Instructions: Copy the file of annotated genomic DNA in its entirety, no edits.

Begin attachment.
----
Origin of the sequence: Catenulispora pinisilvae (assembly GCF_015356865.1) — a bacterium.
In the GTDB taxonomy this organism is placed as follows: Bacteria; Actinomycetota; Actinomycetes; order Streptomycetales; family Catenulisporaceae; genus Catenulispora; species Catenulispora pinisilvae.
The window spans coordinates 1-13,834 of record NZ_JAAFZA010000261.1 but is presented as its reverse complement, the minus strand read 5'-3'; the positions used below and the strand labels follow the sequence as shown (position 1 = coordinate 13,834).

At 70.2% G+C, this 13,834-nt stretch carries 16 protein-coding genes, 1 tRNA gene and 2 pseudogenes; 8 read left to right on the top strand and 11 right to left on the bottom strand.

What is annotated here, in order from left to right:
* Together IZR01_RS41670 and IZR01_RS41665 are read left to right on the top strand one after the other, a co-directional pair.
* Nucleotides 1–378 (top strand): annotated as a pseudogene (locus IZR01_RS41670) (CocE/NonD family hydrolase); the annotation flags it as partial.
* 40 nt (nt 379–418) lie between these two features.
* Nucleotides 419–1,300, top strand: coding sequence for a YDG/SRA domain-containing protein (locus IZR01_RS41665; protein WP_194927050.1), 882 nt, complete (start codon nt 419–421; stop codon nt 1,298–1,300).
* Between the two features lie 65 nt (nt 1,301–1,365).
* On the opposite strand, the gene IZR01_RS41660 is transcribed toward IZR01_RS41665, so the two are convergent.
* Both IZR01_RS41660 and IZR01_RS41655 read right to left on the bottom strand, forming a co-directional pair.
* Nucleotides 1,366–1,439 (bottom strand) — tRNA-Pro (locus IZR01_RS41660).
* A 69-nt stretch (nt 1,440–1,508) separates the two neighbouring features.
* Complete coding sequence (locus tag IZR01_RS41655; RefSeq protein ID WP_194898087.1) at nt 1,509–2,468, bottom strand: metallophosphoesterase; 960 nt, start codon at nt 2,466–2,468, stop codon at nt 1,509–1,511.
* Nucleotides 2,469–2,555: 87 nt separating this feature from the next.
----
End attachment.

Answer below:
Origin of the sequence: Catenulispora pinisilvae (assembly GCF_015356865.1) — a bacterium.
In the GTDB taxonomy this organism is placed as follows: Bacteria; Actinomycetota; Actinomycetes; order Streptomycetales; family Catenulisporaceae; genus Catenulispora; species Catenulispora pinisilvae.
The window spans coordinates 1-13,834 of record NZ_JAAFZA010000261.1 but is presented as its reverse complement, the minus strand read 5'-3'; the positions used below and the strand labels follow the sequence as shown (position 1 = coordinate 13,834).

At 70.2% G+C, this 13,834-nt stretch carries 16 protein-coding genes, 1 tRNA gene and 2 pseudogenes; 8 read left to right on the top strand and 11 right to left on the bottom strand.

What is annotated here, in order from left to right:
* Together IZR01_RS41670 and IZR01_RS41665 are read left to right on the top strand one after the other, a co-directional pair.
* Nucleotides 1–378 (top strand): annotated as a pseudogene (locus IZR01_RS41670) (CocE/NonD family hydrolase); the annotation flags it as partial.
* 40 nt (nt 379–418) lie between these two features.
* Nucleotides 419–1,300, top strand: coding sequence for a YDG/SRA domain-containing protein (locus IZR01_RS41665; protein WP_194927050.1), 882 nt, complete (start codon nt 419–421; stop codon nt 1,298–1,300).
* Between the two features lie 65 nt (nt 1,301–1,365).
* On the opposite strand, the gene IZR01_RS41660 is transcribed toward IZR01_RS41665, so the two are convergent.
* Both IZR01_RS41660 and IZR01_RS41655 read right to left on the bottom strand, forming a co-directional pair.
* Nucleotides 1,366–1,439 (bottom strand) — tRNA-Pro (locus IZR01_RS41660).
* A 69-nt stretch (nt 1,440–1,508) separates the two neighbouring features.
* Complete coding sequence (locus tag IZR01_RS41655; RefSeq protein ID WP_194898087.1) at nt 1,509–2,468, bottom strand: metallophosphoesterase; 960 nt, start codon at nt 2,466–2,468, stop codon at nt 1,509–1,511.
* Nucleotides 2,469–2,555: 87 nt separating this feature from the next.